Carrying is one of the most fundamental movements patterns for humans yet is often overlooked in strength & conditioning. Here’s why you should carry something: Grip strength: The first thing most people will tell you after a farmer’s walk is how blown up their grip muscles are. Grip strength is important for athletic performance as well as being one of the key indicators for longevity. Grip strength is often a limiting factor for athletes when trying to lift heavier loads in movements like chin-ups and deadlifts, so it’s important to add specific grip work into your training. Core strength & postural development: With carries, our aim is to maintain the best posture we can. Loading our spine in different ways (i.e. heavy balls, single arm carries etc.) forces our body to recruit the deeper postural muscles, helping to protect the integrity of the spinal column. Our deep core and spinal stabilising muscles help prevent spinal flexion, lateral flexion, extension and rotation. Resisting these movements can develop strength that carries over to other exercises such as squats and deadlifts. Aim to keep your shoulders back and walk under control. Muscular hypertrophy: The increased time under tension leads to increased muscle mass. The grip, upper traps and upper back are where you’ll ‘feel’ the exercise the most and will result in specific hypertrophy to that area. However, carrying heavy weights has been shown to result in hormonal changes that align with systemic hypertrophy (total-body muscle gain). Work capacity: If you’ve ever done heavy farmers walks or even lighter walks for longer periods, you’ll realise that all this bracing and movement under load can get you blowing! We like to incorporate farmers carries as part of our conditioning sessions in the off-season to help develop work capacity under load.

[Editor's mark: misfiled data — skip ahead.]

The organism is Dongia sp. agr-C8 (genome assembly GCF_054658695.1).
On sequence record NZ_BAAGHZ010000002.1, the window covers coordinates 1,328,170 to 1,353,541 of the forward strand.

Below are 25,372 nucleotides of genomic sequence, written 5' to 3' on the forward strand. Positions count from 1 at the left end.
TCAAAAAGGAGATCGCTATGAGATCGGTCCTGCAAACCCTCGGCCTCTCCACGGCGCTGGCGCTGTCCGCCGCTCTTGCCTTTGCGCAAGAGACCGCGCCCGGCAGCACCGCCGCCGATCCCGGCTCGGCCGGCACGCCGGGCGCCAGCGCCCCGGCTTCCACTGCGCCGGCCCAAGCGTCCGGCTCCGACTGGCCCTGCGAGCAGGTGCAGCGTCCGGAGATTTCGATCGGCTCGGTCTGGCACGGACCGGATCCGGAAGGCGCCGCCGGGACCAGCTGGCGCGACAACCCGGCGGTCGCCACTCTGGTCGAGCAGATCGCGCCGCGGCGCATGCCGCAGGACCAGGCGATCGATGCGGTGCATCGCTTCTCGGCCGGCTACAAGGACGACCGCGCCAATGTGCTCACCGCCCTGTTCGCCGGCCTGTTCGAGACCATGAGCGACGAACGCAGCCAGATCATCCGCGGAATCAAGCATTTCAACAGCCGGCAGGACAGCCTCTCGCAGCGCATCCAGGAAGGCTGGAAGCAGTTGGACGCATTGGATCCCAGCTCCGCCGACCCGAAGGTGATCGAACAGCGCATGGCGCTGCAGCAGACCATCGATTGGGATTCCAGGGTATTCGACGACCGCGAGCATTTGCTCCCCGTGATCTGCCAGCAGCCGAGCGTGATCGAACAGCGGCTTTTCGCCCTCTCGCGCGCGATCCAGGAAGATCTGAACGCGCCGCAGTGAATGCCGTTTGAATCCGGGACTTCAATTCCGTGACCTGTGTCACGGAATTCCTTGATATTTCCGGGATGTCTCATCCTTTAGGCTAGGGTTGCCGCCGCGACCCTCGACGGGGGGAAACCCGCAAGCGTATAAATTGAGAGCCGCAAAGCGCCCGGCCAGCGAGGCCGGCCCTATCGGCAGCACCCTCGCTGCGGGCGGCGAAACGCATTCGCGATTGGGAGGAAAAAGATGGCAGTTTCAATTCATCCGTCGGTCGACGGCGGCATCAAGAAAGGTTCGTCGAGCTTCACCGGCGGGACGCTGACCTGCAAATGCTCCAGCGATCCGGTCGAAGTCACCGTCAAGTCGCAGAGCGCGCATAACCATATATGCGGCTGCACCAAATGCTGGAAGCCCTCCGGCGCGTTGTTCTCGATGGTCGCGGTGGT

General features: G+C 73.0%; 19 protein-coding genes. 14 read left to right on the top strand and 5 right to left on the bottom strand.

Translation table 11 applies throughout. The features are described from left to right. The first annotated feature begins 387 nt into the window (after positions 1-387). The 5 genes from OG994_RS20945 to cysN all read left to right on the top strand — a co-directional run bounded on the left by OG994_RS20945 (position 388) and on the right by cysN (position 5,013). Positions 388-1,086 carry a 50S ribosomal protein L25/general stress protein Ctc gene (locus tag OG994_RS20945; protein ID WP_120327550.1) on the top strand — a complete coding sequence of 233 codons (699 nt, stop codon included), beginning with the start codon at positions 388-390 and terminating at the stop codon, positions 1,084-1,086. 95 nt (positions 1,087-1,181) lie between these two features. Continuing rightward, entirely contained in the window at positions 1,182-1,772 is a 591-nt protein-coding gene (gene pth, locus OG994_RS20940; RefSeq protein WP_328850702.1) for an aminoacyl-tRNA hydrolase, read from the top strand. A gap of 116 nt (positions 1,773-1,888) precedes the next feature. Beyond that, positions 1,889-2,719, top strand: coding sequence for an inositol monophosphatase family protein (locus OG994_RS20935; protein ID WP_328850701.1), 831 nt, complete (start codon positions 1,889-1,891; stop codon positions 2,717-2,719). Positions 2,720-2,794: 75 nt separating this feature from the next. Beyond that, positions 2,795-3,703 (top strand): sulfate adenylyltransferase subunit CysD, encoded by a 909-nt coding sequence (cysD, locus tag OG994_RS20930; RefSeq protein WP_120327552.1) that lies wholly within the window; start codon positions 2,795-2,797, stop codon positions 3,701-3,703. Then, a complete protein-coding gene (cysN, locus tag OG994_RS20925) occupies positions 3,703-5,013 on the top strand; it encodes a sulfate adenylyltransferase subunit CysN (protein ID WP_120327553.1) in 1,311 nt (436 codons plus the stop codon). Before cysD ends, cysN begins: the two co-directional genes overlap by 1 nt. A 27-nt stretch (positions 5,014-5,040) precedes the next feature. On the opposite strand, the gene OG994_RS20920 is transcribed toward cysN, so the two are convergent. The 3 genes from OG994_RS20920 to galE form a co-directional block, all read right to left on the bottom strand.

In the video we see 3 different variations of carries; double arm, single arm and bear carry. We’ll do future posts on each type of carry, but for now, just try and accumulate 3-5 minutes of carrying at the end of each session with a single grip, double grip or a bear carry #one22